Simulation research on aerodynamic noise characteristics of a compressor under different working conditions

Lu, Huabing and Xiao, Youhong and Huang, Yiteng and Liu, Zhigang and Yuan, Ye and Zhou, Peilin and Yang, Guanghui (2024) Simulation research on aerodynamic noise characteristics of a compressor under different working conditions. Journal of the Acoustical Society of America, 155 (4). 2517–2537. ISSN 0001-4966 (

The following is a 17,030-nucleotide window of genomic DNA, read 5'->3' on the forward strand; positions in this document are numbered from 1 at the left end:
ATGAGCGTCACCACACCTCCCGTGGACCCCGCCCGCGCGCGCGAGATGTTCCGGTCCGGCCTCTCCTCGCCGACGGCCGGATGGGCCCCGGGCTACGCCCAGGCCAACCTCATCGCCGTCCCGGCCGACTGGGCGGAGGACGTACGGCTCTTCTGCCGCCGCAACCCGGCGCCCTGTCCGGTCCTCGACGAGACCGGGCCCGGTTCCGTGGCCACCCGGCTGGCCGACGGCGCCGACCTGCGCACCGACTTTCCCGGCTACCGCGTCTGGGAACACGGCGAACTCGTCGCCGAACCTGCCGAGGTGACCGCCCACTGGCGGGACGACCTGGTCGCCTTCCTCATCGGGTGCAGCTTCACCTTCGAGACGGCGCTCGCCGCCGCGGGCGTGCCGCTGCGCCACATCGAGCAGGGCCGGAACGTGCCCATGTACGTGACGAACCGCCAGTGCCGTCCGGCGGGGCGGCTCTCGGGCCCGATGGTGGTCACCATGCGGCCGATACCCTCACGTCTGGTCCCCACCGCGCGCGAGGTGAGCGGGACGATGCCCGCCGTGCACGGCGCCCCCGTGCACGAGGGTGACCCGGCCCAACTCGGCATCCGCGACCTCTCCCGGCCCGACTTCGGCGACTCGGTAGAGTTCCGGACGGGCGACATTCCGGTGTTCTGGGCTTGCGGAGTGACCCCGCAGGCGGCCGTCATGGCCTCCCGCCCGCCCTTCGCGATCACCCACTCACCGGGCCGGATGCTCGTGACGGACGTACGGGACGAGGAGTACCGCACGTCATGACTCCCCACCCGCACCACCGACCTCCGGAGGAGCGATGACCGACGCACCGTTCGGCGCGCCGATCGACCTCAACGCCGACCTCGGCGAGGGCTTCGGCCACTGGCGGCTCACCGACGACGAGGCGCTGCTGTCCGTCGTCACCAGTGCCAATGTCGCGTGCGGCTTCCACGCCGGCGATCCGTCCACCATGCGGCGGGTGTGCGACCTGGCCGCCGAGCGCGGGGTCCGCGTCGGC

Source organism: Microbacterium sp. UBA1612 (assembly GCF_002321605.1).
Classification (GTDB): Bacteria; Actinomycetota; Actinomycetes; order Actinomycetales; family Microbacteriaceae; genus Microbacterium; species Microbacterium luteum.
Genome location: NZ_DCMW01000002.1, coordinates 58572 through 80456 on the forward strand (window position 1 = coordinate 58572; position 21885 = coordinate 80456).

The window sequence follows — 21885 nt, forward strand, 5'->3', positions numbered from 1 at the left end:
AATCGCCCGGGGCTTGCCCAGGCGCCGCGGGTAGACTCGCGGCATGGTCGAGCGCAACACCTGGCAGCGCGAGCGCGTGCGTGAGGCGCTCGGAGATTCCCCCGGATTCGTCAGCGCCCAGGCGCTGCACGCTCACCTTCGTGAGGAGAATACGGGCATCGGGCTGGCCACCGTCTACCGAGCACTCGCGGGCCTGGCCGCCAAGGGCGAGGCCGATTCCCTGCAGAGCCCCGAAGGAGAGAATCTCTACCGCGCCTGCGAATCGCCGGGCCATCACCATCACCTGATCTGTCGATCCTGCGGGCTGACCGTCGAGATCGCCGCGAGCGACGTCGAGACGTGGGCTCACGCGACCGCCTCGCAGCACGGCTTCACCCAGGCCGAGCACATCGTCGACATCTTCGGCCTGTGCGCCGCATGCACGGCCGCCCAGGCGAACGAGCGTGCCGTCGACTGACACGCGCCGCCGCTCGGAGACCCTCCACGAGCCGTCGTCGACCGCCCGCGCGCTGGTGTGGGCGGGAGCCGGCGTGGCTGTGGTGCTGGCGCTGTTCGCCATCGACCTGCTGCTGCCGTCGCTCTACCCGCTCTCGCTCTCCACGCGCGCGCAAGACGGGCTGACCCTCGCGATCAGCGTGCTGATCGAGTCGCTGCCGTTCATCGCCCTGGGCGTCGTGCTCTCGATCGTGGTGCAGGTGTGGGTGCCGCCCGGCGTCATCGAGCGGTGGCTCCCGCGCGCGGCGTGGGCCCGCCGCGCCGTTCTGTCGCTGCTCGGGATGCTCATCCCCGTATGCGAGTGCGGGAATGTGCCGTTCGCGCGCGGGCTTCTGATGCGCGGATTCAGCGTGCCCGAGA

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The shear stress transport turbulence model is employed to conduct a detailed study of flow characteristics at the highest efficiency point and near-stall point in a full-channel 1.5-stage compressor in this paper. The simulation results for the compressor's total pressure ratio and efficiency exhibit good agreement with experimental data. Emphasis is placed on examining the internal flow structure in the tip area of the compressor rotor under near-stall conditions. The results reveal that significant differences in flow structure primarily occur in the tip area as the compressor approaches stall. Specifically, a reduction in turbulent kinetic energy is observed in a region spanning approximately 20%–60% of the chord length on the rotor suction face near-stall conditions. Two additional peak frequencies, at 0.8 and 1.6 times the blade passage frequency, are observed, and the intricate flow phenomena are elaborated at the near-stall point. The near-stall point exhibits greater noise levels than the highest efficiency point, where the intensity of the surface source increases by more than 10 dB, peaking at 20 dB. This additional peak serves as a significant supplementary noise source near the stall point, leading to a maximum increase of 33.3 dB in the free radiated sound power. The acoustic response within the duct indicates that the compressor operating at the near-stall point continues to produce substantial noise on the actual test bench, showing an average increase of 6 dB in noise levels, and the distribution of the additional peak single-tone noise at the entrance significantly differs from that observed at the highest efficiency point.